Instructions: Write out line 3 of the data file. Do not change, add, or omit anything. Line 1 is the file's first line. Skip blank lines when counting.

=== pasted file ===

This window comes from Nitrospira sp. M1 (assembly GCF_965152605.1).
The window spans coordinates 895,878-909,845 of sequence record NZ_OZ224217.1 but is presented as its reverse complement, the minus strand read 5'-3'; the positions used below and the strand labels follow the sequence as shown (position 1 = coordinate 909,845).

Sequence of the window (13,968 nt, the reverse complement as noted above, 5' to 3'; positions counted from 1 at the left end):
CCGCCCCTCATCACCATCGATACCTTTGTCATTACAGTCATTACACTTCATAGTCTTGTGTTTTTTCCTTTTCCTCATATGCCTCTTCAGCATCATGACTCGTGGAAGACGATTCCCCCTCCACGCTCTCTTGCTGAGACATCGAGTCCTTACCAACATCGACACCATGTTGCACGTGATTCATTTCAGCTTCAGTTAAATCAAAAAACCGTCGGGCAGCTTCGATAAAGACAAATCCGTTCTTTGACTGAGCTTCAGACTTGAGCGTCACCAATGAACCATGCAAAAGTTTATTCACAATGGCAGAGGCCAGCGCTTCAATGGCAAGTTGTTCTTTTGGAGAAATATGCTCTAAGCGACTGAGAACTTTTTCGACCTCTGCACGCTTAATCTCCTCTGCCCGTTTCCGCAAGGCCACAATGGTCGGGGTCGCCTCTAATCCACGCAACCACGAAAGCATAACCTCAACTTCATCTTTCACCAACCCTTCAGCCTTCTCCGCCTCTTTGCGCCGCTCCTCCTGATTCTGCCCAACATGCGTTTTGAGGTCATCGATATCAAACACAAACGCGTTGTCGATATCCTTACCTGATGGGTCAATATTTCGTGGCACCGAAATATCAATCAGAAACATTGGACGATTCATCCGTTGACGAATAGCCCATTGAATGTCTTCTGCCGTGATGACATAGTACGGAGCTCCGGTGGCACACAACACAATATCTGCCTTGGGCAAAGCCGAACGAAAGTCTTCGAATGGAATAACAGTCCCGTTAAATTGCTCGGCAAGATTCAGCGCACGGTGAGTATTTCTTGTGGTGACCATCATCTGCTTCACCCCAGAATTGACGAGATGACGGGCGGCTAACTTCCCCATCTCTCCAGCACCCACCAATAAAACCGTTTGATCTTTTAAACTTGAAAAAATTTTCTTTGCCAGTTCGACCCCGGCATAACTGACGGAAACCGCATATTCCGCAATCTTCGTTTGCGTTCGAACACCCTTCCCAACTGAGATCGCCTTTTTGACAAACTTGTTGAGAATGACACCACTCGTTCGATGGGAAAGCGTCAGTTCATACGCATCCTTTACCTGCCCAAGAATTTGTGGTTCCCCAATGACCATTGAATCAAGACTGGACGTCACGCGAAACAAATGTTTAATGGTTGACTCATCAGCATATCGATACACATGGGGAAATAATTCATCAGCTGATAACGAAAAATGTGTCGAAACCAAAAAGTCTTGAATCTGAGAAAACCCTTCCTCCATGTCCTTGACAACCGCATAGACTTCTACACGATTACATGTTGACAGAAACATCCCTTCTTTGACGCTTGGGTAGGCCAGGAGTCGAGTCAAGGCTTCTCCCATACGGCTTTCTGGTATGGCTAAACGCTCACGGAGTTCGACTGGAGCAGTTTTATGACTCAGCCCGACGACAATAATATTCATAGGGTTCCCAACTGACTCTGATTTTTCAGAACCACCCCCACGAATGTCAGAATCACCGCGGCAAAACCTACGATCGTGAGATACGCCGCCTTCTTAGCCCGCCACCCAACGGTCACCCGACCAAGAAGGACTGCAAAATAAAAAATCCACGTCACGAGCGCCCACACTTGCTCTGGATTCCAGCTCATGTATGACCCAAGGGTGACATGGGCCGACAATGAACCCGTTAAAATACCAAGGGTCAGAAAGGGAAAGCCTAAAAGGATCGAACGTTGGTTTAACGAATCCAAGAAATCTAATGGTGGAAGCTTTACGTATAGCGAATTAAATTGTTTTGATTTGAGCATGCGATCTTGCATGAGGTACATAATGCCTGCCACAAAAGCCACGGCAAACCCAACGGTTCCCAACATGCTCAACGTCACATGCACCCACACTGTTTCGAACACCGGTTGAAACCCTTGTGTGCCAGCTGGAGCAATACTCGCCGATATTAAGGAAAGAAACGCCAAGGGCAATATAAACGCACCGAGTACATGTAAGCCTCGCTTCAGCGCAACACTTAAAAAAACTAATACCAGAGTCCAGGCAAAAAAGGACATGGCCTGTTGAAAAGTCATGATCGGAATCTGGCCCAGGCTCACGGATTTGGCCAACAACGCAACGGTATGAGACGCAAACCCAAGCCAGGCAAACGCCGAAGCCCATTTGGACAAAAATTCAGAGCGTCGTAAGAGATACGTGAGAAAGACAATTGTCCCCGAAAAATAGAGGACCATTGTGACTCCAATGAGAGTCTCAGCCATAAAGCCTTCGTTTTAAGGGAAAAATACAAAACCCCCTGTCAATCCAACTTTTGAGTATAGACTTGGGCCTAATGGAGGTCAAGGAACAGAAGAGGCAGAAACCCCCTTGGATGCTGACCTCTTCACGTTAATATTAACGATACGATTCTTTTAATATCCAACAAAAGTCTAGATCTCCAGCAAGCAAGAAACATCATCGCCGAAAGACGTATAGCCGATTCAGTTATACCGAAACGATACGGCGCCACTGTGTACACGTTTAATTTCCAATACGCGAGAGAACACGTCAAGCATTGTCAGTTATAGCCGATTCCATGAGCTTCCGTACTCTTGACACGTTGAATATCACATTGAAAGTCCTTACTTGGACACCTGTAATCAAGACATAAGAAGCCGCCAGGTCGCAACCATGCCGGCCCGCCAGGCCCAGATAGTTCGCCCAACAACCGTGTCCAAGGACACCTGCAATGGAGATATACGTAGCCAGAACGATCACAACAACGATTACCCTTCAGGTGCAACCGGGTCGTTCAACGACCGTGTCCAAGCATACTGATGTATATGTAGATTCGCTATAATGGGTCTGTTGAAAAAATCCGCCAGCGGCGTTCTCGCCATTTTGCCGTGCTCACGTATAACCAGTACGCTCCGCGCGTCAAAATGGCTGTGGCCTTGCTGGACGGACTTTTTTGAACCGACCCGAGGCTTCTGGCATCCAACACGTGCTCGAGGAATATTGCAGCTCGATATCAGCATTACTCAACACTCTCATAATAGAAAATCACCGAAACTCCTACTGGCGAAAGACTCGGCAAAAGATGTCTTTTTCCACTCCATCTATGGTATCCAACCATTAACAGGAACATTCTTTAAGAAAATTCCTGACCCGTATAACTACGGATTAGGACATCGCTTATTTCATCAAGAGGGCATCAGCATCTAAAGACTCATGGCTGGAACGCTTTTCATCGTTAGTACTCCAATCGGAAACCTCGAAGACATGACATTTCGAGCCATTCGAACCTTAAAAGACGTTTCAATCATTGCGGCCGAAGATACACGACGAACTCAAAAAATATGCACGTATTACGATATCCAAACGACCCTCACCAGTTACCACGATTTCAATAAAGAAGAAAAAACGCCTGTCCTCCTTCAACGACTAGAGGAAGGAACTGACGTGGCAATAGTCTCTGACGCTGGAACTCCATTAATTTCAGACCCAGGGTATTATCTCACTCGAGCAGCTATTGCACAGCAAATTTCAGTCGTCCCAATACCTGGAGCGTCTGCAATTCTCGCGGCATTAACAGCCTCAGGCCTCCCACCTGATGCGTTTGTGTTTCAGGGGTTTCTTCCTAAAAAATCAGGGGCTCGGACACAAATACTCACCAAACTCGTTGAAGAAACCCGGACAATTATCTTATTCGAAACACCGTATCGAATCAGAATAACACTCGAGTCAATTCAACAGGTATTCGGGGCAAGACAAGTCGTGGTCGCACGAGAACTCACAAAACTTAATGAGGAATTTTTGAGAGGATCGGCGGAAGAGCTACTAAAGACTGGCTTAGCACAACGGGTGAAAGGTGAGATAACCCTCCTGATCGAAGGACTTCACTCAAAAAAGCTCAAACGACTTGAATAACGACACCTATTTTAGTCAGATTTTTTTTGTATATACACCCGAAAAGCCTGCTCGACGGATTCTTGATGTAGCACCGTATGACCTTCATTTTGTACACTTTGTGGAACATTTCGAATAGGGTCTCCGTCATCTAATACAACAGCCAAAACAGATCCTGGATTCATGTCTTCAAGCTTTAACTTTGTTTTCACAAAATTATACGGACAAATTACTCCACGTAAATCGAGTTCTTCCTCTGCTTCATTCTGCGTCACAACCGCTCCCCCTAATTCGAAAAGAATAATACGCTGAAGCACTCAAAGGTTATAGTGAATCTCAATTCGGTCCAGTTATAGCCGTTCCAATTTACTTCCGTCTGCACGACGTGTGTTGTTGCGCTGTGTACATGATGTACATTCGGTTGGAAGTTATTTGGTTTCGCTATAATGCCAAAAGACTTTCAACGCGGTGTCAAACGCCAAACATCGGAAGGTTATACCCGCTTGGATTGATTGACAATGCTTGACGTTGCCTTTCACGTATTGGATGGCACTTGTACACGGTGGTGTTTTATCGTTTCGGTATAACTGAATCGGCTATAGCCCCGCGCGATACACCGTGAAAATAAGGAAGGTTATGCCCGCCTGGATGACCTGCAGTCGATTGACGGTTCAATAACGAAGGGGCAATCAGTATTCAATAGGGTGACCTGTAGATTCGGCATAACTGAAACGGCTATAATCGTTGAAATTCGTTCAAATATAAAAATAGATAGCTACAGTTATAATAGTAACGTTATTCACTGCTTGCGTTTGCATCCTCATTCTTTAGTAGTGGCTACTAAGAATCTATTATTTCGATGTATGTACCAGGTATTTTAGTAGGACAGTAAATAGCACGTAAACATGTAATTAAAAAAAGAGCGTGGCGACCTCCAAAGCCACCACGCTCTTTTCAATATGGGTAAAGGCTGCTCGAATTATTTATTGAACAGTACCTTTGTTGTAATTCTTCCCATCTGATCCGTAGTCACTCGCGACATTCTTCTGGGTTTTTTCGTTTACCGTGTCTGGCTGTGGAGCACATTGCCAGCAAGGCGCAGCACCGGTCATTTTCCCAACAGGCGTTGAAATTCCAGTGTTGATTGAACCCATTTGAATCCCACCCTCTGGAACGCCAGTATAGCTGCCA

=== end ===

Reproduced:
Sequence of the window (13,968 nt, the reverse complement as noted above, 5' to 3'; positions counted from 1 at the left end):